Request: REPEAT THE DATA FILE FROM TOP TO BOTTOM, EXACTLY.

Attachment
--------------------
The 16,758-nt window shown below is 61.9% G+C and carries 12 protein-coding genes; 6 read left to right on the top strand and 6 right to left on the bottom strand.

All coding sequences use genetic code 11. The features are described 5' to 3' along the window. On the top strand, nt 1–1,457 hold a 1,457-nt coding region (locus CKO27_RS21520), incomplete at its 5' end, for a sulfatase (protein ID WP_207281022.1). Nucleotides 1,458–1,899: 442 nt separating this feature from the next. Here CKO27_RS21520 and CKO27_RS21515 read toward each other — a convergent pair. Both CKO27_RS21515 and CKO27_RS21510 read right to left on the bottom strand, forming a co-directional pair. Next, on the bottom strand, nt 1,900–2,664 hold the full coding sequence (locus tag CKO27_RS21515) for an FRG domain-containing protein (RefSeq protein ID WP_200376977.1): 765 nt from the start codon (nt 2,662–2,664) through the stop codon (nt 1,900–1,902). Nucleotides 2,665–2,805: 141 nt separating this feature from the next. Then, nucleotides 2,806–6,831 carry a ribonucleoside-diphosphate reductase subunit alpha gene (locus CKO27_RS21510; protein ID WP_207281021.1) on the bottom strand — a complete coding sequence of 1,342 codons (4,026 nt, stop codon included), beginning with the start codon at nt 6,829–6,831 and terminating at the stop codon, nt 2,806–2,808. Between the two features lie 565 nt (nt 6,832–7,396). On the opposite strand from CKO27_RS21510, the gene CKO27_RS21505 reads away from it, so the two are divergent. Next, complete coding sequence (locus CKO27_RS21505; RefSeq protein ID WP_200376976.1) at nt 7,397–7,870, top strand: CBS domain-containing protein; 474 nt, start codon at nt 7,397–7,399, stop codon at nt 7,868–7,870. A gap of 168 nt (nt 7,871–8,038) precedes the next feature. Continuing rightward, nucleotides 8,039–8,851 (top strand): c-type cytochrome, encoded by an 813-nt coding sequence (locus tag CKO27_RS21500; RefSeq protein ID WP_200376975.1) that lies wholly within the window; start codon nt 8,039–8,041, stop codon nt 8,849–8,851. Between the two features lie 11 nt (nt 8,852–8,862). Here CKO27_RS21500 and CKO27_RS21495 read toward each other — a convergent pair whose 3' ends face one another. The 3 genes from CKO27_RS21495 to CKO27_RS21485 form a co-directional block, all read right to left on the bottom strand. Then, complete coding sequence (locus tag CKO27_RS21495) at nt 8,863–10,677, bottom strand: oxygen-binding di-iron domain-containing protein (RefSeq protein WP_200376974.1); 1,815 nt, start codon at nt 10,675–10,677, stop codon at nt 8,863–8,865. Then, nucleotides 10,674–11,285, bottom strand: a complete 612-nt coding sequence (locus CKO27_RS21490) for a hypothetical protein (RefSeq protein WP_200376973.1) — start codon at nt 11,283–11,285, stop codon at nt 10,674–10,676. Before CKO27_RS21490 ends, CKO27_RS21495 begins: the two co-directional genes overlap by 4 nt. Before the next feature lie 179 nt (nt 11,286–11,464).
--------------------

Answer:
The 16,758-nt window shown below is 61.9% G+C and carries 12 protein-coding genes; 6 read left to right on the top strand and 6 right to left on the bottom strand.

All coding sequences use genetic code 11. The features are described 5' to 3' along the window. On the top strand, nt 1–1,457 hold a 1,457-nt coding region (locus CKO27_RS21520), incomplete at its 5' end, for a sulfatase (protein ID WP_207281022.1). Nucleotides 1,458–1,899: 442 nt separating this feature from the next. Here CKO27_RS21520 and CKO27_RS21515 read toward each other — a convergent pair. Both CKO27_RS21515 and CKO27_RS21510 read right to left on the bottom strand, forming a co-directional pair. Next, on the bottom strand, nt 1,900–2,664 hold the full coding sequence (locus tag CKO27_RS21515) for an FRG domain-containing protein (RefSeq protein ID WP_200376977.1): 765 nt from the start codon (nt 2,662–2,664) through the stop codon (nt 1,900–1,902). Nucleotides 2,665–2,805: 141 nt separating this feature from the next. Then, nucleotides 2,806–6,831 carry a ribonucleoside-diphosphate reductase subunit alpha gene (locus CKO27_RS21510; protein ID WP_207281021.1) on the bottom strand — a complete coding sequence of 1,342 codons (4,026 nt, stop codon included), beginning with the start codon at nt 6,829–6,831 and terminating at the stop codon, nt 2,806–2,808. Between the two features lie 565 nt (nt 6,832–7,396). On the opposite strand from CKO27_RS21510, the gene CKO27_RS21505 reads away from it, so the two are divergent. Next, complete coding sequence (locus CKO27_RS21505; RefSeq protein ID WP_200376976.1) at nt 7,397–7,870, top strand: CBS domain-containing protein; 474 nt, start codon at nt 7,397–7,399, stop codon at nt 7,868–7,870. A gap of 168 nt (nt 7,871–8,038) precedes the next feature. Continuing rightward, nucleotides 8,039–8,851 (top strand): c-type cytochrome, encoded by an 813-nt coding sequence (locus tag CKO27_RS21500; RefSeq protein ID WP_200376975.1) that lies wholly within the window; start codon nt 8,039–8,041, stop codon nt 8,849–8,851. Between the two features lie 11 nt (nt 8,852–8,862). Here CKO27_RS21500 and CKO27_RS21495 read toward each other — a convergent pair whose 3' ends face one another. The 3 genes from CKO27_RS21495 to CKO27_RS21485 form a co-directional block, all read right to left on the bottom strand. Then, complete coding sequence (locus tag CKO27_RS21495) at nt 8,863–10,677, bottom strand: oxygen-binding di-iron domain-containing protein (RefSeq protein WP_200376974.1); 1,815 nt, start codon at nt 10,675–10,677, stop codon at nt 8,863–8,865. Then, nucleotides 10,674–11,285, bottom strand: a complete 612-nt coding sequence (locus CKO27_RS21490) for a hypothetical protein (RefSeq protein WP_200376973.1) — start codon at nt 11,283–11,285, stop codon at nt 10,674–10,676. Before CKO27_RS21490 ends, CKO27_RS21495 begins: the two co-directional genes overlap by 4 nt. Before the next feature lie 179 nt (nt 11,286–11,464).